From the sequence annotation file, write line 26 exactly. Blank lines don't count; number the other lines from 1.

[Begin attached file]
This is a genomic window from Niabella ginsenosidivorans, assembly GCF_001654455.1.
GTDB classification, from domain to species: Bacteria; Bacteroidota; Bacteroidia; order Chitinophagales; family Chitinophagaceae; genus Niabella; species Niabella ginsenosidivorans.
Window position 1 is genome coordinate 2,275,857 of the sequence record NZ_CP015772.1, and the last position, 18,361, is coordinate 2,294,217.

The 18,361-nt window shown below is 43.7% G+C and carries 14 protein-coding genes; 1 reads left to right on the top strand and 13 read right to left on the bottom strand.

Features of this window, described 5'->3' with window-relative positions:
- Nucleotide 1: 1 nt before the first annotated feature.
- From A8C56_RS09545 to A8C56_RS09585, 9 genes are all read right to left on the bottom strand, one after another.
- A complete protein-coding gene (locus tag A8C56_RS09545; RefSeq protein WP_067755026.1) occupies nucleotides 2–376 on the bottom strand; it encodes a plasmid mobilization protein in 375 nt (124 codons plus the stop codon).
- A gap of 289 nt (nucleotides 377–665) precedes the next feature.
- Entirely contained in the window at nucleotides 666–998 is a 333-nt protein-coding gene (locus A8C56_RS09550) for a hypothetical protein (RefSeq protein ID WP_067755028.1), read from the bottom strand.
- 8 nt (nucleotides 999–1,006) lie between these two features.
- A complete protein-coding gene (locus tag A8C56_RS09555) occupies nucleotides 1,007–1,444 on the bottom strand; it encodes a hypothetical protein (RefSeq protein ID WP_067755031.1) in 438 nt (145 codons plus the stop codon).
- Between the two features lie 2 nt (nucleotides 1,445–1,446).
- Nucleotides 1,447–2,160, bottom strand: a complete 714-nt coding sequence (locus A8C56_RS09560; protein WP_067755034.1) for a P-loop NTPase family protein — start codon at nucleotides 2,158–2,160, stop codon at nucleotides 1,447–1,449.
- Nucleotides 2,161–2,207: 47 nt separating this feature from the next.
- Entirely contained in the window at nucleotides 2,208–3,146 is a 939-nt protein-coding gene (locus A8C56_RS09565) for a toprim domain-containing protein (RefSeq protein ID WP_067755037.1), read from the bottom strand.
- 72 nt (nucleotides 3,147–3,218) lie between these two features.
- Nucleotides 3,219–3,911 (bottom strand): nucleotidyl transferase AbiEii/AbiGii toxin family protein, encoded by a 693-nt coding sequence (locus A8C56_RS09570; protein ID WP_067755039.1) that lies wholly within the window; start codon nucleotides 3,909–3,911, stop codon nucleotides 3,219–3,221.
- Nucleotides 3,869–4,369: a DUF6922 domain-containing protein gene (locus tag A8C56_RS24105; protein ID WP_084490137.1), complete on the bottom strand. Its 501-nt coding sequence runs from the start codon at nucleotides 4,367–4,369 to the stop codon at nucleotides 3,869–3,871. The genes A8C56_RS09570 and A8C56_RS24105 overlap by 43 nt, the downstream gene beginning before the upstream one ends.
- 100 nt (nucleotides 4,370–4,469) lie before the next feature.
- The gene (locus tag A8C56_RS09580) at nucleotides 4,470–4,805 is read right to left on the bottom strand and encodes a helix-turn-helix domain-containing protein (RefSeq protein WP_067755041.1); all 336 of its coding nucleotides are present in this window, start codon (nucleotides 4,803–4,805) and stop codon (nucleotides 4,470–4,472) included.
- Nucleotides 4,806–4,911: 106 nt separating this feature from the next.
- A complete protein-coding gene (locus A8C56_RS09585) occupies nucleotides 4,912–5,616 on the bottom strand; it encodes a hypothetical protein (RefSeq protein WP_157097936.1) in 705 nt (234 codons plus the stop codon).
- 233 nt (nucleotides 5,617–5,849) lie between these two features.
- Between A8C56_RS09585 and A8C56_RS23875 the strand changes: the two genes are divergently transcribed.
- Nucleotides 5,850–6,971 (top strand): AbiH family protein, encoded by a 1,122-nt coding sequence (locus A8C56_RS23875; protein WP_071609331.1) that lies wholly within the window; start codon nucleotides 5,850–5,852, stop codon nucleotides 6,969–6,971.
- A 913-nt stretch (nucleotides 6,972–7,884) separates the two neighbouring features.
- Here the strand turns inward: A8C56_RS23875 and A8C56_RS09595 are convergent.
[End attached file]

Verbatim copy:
- Nucleotides 5,850–6,971 (top strand): AbiH family protein, encoded by a 1,122-nt coding sequence (locus A8C56_RS23875; protein WP_071609331.1) that lies wholly within the window; start codon nucleotides 5,850–5,852, stop codon nucleotides 6,969–6,971.